A tactic (from the Ancient Greek τακτική taktike meaning "art of arrangement") is a conceptual action aiming at the achievement of a goal. This action can be implemented as one or more specific tasks. The term is commonly used in business, protest and military contexts, as well as in chess, sports or other competitive activities.
Strategy versus tactic
Strategy is undertaken before the battle. Tactics are implemented during battle. These two concepts must work in tandem, without doing so one cannot efficiently achieve goals.
The terms tactic and strategy are often confused: tactics are the actual means used to gain an objective, while strategy is the overall campaign plan, which may involve complex operational patterns, activity, and decision-making that lead to tactical execution. The United States Department of Defense Dictionary of Military Terms defines the tactical level as "the level of war at which battles and engagements are planned and executed to accomplish military objectives assigned to tactical units or task forces. Activities at this level focus on the ordered arrangement and maneuver of combat elements in relation to each other and to the enemy to achieve combat objectives."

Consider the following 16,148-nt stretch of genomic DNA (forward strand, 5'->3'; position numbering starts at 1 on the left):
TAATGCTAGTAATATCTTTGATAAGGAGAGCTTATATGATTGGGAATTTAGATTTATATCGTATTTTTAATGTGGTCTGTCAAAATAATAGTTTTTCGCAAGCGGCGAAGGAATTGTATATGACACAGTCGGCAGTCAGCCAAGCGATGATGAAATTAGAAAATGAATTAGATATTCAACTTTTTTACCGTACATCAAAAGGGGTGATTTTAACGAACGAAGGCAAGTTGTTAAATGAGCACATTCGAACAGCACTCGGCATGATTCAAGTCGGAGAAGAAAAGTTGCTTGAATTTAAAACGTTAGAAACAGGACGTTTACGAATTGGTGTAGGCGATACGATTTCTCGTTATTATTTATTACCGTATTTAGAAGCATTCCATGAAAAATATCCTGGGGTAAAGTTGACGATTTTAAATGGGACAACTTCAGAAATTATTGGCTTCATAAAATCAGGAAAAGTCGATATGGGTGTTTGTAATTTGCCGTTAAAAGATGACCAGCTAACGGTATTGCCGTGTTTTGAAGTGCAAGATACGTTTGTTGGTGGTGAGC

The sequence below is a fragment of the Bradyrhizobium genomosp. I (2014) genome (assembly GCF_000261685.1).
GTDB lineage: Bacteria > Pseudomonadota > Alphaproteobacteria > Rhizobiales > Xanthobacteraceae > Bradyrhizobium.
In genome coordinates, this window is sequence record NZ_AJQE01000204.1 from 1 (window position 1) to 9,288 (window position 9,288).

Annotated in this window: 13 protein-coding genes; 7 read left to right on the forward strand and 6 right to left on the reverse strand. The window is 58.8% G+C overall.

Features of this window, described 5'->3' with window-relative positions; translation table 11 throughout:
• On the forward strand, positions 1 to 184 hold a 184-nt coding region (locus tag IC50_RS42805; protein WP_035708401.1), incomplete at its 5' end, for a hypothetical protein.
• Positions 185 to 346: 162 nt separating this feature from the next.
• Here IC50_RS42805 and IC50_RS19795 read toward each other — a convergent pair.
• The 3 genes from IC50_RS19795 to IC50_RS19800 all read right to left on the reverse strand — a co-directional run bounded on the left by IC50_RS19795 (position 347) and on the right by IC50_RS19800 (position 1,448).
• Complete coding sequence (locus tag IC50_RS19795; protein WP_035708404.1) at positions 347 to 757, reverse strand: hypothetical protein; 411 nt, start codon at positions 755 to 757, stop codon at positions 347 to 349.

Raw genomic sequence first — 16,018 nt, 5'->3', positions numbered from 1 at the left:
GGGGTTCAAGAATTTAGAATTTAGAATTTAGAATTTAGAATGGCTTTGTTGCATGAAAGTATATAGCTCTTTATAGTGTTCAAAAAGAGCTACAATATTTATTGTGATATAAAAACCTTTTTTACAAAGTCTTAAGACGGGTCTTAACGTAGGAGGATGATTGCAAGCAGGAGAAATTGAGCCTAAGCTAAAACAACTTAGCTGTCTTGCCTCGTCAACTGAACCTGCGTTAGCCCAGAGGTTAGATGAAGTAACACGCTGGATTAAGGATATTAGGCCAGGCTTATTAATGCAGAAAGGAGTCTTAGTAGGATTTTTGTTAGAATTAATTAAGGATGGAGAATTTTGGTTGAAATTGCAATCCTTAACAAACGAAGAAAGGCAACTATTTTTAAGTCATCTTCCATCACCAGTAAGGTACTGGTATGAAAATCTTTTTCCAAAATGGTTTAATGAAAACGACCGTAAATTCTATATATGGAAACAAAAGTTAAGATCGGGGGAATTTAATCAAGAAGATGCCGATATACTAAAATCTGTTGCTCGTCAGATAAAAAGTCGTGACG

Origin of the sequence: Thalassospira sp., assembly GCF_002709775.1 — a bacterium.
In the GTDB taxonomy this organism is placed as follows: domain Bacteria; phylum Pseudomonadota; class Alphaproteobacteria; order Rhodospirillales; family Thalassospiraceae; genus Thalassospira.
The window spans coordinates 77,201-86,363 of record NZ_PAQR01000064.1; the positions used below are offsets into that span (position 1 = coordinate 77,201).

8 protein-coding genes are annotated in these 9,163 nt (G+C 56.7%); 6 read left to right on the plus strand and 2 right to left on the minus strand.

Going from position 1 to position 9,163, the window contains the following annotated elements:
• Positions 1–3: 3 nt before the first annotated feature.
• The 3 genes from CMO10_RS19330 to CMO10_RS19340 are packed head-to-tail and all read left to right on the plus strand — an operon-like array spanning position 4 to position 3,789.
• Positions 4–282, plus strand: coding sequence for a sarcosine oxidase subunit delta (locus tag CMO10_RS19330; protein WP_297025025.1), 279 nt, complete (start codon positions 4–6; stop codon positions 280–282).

If, for example, the overall goal is to win a war against another country, one strategy might be to undermine the other nation's ability to wage war by preemptively annihilating their military forces. The tactics involved might describe specific actions taken in specific locations, like surprise attacks on military facilities, missile attacks on offensive weapon stockpiles, and the specific techniques involved in accomplishing such objectives.
- "The Difference between Strategy and Tactics". web-strategist.com. Retrieved 30 November 2016.
- Dictionary of Military Terms Archived February 11, 2005, at the Wayback Machine.
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